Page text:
Here I explain my method of dopping / transfer when a gemstone is cut, using adhesive glue.
Firstly, this is the way I do it. There are MANY other ways of doing it and amongst gemcutters, saying one method is better than the other is like arguing about preferences.
This is the method that works for me. I can't remember when last a stone popped off my dop.
I use a 5 minute epoxy to dop the stone onto the first dop. In South Africa, the glue of choice is Pratley White, but Devcon or Uhu works just as well.
So there are my two dops and a post-it pad to mix the glue on and a toothpick (cheap and easy) and two syringes filled with glue. This I do so that I can dispense the glue easily and accurately.
The suppliers syringes are notrecommended. As you see, Pratley is different colors, so seeing that it is mixed well, is easy.
This free tutorial follows the same format as all my other free and premium tutorials. This gives you a good insight into the technical teaching methodology.
The syringe lets you dispense small amounts of glue and because it is accurate, the glue bonds very strongly.
I am dopping two peridots, but not all the following pictures will have them. For this gemstone transfer tutorial I used pictures of various stones.
After the pavilion is finished I transfer.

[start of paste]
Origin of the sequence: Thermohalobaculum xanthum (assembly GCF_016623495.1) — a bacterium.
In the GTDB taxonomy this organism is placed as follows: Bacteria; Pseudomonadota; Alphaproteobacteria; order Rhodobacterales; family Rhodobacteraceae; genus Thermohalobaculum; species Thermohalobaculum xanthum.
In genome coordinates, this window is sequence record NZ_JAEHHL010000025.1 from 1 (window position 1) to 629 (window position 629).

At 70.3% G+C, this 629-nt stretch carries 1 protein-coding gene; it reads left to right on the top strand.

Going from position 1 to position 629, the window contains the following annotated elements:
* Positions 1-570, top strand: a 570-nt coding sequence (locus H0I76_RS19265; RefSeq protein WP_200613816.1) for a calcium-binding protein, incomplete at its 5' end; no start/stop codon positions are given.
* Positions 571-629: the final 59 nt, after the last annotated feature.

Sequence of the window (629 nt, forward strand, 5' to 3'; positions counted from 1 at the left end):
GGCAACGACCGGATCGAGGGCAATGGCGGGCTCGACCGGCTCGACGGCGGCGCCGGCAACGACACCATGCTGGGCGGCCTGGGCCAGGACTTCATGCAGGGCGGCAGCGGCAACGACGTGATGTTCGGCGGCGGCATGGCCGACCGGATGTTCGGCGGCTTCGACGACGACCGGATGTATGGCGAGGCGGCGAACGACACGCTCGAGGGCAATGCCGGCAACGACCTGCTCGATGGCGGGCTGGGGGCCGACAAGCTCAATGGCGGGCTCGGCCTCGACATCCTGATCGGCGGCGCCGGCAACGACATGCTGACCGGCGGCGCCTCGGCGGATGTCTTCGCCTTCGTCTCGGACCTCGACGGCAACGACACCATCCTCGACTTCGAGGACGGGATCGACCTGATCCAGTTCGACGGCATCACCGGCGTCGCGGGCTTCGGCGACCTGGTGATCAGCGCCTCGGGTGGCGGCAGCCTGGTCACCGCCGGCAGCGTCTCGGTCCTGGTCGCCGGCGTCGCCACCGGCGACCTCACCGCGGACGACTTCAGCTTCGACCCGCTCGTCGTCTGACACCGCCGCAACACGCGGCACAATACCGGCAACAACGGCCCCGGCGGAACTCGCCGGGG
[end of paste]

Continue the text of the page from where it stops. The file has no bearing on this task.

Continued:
So now I align the stones up properly. Unlike wax or cyanoacrylate, I have plenty of time.
Now comes the trick. After the epoxy has hardened, I use an oxygen/lpg torch, called the little torch. I heat the dop to be removed at the base with a hot flame. The heat races up the dop and hits the glue. Before it can cross the glue and into the stone, it separates, because 5 minute epoxies fail at about 100C.
I hold the stone in parallel jaw pliers if it is a square stone or a specially bent pair if it is round, tri etc. I am giving GENTLE pressure on the soldering pad, so that as soon the heat hits the glue the dop gives way.
I hold the stone firmly, not to hard so as to chip it. A set of pliers with nylon lined jaws are the best to use. However, if the stone is very fragile, like some Smithsonite I cut the other day, I hold the dops by hand.Works just as well...
One doesn't have to use a oxy/gas torch. One of those cigar gas lighters work just as well.
Here they are separated. I know this is an Afghan tourmaline. The peridots in the first pictures are long time finished :)
Here are the modified pliers I use for round stones.
And this is how I remove the stone after I have finished the crown if it is not too sensitive. Otherwise I turf it into some Attack, an epoxy solvent, or acetone for a day or so.
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